Personal accounts for religious prejudice in Christians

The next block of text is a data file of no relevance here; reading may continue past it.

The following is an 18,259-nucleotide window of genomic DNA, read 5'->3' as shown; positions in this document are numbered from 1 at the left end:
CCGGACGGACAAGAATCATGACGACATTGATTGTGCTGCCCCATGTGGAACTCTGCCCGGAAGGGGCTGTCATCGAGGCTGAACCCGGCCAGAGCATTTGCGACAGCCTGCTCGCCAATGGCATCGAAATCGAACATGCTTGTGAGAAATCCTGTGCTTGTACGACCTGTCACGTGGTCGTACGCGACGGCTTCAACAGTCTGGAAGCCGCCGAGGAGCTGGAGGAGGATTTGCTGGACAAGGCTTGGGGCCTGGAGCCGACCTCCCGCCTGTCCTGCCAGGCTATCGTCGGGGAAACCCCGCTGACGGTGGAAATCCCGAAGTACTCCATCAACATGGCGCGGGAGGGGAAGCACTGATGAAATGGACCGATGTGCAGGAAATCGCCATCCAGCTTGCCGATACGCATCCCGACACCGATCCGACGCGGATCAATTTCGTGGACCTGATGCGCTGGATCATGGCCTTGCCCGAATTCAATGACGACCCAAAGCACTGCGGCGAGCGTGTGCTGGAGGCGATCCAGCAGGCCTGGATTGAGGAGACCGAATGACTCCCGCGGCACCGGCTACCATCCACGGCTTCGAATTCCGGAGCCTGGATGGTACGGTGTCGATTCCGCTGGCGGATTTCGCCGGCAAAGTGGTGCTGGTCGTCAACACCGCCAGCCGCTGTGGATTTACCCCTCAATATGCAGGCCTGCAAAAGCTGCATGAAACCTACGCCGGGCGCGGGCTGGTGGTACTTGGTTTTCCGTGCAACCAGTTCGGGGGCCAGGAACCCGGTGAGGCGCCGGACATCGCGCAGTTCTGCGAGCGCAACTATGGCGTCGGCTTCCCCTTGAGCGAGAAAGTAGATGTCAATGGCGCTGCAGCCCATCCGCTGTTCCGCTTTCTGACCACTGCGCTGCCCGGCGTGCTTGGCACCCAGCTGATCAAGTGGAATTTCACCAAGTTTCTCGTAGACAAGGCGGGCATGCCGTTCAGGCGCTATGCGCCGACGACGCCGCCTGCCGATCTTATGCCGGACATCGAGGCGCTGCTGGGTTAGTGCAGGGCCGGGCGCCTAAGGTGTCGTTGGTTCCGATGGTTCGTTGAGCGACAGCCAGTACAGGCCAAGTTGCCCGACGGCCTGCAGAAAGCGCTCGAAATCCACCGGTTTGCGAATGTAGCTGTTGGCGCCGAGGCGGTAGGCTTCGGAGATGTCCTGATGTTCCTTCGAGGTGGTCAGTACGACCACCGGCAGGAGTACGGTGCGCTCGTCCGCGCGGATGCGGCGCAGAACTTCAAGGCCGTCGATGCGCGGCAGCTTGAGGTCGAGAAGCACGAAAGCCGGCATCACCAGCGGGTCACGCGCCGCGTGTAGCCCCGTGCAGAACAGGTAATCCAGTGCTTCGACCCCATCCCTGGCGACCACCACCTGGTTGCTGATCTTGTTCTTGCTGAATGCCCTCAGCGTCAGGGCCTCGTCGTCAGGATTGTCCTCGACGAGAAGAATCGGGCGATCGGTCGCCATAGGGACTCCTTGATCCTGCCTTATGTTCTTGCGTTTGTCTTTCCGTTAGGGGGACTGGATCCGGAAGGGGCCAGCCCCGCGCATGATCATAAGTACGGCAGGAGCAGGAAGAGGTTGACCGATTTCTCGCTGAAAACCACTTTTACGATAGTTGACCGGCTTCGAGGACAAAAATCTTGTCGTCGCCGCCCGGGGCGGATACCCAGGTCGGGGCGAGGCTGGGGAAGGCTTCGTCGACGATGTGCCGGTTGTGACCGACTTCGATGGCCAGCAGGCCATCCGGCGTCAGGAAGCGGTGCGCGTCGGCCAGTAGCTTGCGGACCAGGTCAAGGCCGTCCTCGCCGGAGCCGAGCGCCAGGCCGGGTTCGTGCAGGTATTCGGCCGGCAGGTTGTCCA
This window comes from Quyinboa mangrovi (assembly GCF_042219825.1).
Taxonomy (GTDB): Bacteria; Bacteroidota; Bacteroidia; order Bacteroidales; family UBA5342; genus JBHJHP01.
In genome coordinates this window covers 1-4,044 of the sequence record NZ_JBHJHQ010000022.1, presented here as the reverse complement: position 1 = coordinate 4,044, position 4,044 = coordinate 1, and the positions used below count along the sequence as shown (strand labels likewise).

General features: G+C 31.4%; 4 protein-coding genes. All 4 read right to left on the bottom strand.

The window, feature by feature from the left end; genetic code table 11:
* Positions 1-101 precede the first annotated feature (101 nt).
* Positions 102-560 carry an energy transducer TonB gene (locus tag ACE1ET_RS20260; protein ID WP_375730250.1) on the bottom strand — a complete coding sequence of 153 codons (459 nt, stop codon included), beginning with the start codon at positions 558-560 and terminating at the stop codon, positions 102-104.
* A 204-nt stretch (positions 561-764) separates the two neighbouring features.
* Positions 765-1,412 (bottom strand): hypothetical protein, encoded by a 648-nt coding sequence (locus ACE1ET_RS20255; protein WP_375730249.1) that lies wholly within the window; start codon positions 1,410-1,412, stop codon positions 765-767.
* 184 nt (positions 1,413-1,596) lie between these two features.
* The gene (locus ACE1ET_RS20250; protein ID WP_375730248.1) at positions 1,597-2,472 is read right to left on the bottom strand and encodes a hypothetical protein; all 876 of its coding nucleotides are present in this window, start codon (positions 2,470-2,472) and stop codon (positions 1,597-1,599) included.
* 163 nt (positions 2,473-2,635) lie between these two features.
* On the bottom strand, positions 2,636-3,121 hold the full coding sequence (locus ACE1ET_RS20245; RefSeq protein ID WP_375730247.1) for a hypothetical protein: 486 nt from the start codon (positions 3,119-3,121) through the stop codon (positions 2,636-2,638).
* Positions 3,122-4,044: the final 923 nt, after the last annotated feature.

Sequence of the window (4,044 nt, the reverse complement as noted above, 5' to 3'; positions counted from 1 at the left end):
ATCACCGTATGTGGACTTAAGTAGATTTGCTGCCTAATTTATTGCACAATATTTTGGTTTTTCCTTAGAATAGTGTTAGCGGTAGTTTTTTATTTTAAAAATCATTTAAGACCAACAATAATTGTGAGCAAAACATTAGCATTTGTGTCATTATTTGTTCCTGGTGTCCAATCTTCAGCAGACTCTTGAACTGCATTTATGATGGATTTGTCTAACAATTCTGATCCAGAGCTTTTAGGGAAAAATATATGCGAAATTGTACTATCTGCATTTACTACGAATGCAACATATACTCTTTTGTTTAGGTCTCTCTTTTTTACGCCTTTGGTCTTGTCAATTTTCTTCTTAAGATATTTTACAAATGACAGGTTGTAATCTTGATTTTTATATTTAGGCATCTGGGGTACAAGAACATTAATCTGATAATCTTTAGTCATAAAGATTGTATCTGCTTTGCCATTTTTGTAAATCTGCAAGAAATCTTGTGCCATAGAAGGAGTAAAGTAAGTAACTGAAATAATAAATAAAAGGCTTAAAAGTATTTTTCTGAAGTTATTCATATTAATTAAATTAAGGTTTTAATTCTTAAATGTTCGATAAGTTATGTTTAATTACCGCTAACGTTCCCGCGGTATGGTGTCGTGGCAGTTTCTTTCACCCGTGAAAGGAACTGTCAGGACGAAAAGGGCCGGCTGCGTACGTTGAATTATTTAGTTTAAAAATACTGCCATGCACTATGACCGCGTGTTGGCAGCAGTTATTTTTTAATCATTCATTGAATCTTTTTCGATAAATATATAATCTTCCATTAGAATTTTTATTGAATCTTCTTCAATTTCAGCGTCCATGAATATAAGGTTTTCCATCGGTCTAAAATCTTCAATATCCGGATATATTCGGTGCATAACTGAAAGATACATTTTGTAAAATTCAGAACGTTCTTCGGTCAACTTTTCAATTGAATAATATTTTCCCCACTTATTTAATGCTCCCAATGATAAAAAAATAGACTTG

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Despite the long history of research on prejudice, investigation into religious prejudice, defined as the derogation of individuals from religions other than one’s own, is limited. Grounded in the justification-suppression model of prejudice, the present study attempted to identify personal justifications (i.e., rationales facilitating the experience and/or expression of prejudice) underlying religious prejudice and examine their ability to predict expressions of prejudice. The aim of Study 1 was to describe the domain of such accounts, by asking participants, specifically Mechanical Turk workers and college students, to provide personal accounts explaining their own level of self-reported religious prejudice. Analyzed through thematic analyses, these accounts revealed five themes: 1) I lack information about this religion, 2) I have a problem with their beliefs, 3) I have interpersonal concerns, 4) They provoke unpleasant emotions, and 5) They are terrible people. In Study 2, exemplars from each of the themes were provided as statements to participants, who rated their agreement on a rating scale before completing a measure of religious prejudice/bias. The ratings of the exemplars were entered into an exploratory factor analysis, which resulted in three factors: 1) Negative Evaluation, 2) Belief Differences, 3) Personal Ignorance. Although all three factors were predictive of religious prejudice when examined via bivariate correlations, only Negative Evaluation and Belief Differences were significant when examined via multiple regression, with Belief Differences outperforming Negative Evaluation. Such a result provides support for one component of the justification-suppression model of prejudice and poses implications for social efforts directed towards reducing prejudice.

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